First They Erased Our Name. A Rohingya Speaks Up
Original title: D’abord ils ont effacé notre nom. Un Rohingya témoigne
- 2 Seas Represents: World Excl French.
- Rights sold: Australia/UK (Scribe, WEL)
“This is my chance to speak for my people, who continue to suffer, but who are voiceless.” — The Guardian
“More than 688,000 Rohingya fled western Burma since August 2017, at the launch of punitive operations, a sweep of violence without precedent. Habiburahman, though, left the zone well before this happened—18 years ago. He passed through Thailand and Malaysia, was stopped by a fishing boat, then tried to reach Australia by sea, getting as far as the Christmas Islands. After two and a half years in Australian detention centers, he was released at the end of 2012.” — Le Monde
“Habiburahman without doubt presents an unambiguous view of the Burmese situation…. But there is little evidence from the Rangoon government to seriously deny it.” — L’Express
The first time a Rohingya speaks up to expose the persecution facing his people
Habiburahman was born and raised in a small village somewhere between Rakhine State and Chin State in western Burma. He is a Rohingya, a member of this ethnic group that has suffered exclusion from the eight so-called ‘national’ ethnic races by the Burmese authorities since 1982. The military leader, Ne Win, effectively stripped them of their Burmese citizenship. To leave them stateless in their own country.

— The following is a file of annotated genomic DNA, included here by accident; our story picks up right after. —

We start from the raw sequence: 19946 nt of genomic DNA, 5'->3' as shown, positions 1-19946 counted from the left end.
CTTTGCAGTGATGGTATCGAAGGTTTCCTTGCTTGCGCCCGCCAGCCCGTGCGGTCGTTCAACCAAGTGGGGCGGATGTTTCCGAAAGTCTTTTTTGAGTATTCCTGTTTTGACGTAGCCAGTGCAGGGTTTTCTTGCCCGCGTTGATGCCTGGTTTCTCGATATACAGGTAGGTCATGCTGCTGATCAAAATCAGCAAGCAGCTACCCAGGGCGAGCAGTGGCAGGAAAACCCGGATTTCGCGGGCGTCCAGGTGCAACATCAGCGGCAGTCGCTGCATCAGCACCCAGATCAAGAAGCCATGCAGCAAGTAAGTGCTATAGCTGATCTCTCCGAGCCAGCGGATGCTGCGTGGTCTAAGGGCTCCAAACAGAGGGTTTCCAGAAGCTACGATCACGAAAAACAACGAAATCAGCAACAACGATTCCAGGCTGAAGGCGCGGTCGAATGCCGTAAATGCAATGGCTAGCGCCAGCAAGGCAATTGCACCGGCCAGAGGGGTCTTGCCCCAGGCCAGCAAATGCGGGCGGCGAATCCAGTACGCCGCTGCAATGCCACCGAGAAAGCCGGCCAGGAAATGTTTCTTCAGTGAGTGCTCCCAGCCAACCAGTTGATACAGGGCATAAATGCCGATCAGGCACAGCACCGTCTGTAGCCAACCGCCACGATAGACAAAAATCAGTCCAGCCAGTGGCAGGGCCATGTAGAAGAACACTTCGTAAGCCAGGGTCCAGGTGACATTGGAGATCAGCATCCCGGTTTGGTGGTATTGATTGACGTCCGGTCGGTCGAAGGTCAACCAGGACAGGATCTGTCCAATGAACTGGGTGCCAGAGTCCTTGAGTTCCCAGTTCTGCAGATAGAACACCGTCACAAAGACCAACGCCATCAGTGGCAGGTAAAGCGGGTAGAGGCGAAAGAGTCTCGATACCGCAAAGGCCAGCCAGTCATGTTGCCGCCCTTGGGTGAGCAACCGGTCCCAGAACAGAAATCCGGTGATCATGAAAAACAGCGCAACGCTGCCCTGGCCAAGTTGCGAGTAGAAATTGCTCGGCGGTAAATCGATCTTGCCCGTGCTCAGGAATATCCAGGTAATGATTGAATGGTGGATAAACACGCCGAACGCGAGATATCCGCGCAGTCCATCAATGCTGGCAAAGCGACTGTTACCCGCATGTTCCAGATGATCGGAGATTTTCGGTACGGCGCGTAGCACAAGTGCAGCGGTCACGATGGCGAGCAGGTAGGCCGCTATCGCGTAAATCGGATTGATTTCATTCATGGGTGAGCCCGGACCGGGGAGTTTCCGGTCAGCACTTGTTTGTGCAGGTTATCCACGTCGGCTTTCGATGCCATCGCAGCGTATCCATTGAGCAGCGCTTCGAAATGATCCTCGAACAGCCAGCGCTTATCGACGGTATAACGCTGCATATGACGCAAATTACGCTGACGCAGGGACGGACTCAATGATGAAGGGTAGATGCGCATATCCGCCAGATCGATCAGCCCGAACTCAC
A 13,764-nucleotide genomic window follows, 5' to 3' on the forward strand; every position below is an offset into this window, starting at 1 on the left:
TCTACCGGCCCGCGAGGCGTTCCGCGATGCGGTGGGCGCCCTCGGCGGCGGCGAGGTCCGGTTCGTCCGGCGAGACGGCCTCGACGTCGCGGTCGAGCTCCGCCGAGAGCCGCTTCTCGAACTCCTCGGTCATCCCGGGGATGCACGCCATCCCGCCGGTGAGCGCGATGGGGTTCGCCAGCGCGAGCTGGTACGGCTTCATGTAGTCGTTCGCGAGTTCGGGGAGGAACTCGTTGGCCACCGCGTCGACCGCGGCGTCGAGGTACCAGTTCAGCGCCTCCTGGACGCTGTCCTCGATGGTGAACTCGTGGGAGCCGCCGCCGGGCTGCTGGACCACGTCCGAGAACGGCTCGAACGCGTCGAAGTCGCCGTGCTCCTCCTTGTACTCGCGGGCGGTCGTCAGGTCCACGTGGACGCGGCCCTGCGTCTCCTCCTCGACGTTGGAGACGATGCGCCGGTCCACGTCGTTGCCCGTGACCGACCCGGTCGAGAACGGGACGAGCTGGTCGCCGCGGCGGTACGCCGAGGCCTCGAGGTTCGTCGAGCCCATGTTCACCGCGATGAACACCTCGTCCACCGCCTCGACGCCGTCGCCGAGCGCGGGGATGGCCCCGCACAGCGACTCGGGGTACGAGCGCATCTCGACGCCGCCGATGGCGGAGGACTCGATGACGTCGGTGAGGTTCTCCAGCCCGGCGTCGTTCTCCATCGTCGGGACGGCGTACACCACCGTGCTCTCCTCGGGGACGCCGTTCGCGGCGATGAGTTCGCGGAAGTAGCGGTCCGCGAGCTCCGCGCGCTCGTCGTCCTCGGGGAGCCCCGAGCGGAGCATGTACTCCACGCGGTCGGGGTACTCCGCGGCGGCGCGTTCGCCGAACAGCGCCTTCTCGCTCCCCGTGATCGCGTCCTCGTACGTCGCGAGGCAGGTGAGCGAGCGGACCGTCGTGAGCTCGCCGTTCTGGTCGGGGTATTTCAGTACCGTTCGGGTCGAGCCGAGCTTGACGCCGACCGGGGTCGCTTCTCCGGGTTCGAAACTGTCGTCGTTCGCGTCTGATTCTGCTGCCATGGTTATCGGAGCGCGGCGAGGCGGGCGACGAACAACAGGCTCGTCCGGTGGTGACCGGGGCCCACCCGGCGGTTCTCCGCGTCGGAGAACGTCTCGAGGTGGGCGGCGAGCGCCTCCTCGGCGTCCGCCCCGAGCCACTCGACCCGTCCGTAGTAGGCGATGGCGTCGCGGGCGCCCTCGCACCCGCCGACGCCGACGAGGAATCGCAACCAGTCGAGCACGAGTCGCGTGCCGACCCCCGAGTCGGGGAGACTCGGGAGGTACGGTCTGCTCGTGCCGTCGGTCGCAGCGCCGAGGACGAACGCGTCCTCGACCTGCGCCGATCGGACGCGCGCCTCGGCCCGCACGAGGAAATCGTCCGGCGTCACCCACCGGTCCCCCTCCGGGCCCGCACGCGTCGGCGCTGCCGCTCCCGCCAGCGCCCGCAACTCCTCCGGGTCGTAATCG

In this book, Habiburahman describes the violence he endured since childhood. The insults (‘vermin’, ‘parasite’), the ghettoization, the arrests and the summary executions. But his determination never wavered. Encouraged by his father, he continued his studies, the only way to escape the inhumanity that stems from ignorance.
In 2001, Habiburahman managed to leave Burma. Some of his family are still there. Now, granted political asylum in Australia, he is fighting to speak out against the ethnic cleansing the Rohingya people have endured for decades.
Habiburahman, born in 1979, Rohingya, lives and works as an interpreter and social worker in Melbourne (Australia). He founded the Australian Burmese Rohingya Organization to advocate for his community.
Sophie Ansel is a journalist, author and director. She lived in Asia for several years. It was during a five-month stay in Burma that she met Habiburahman and decided to help tell his story.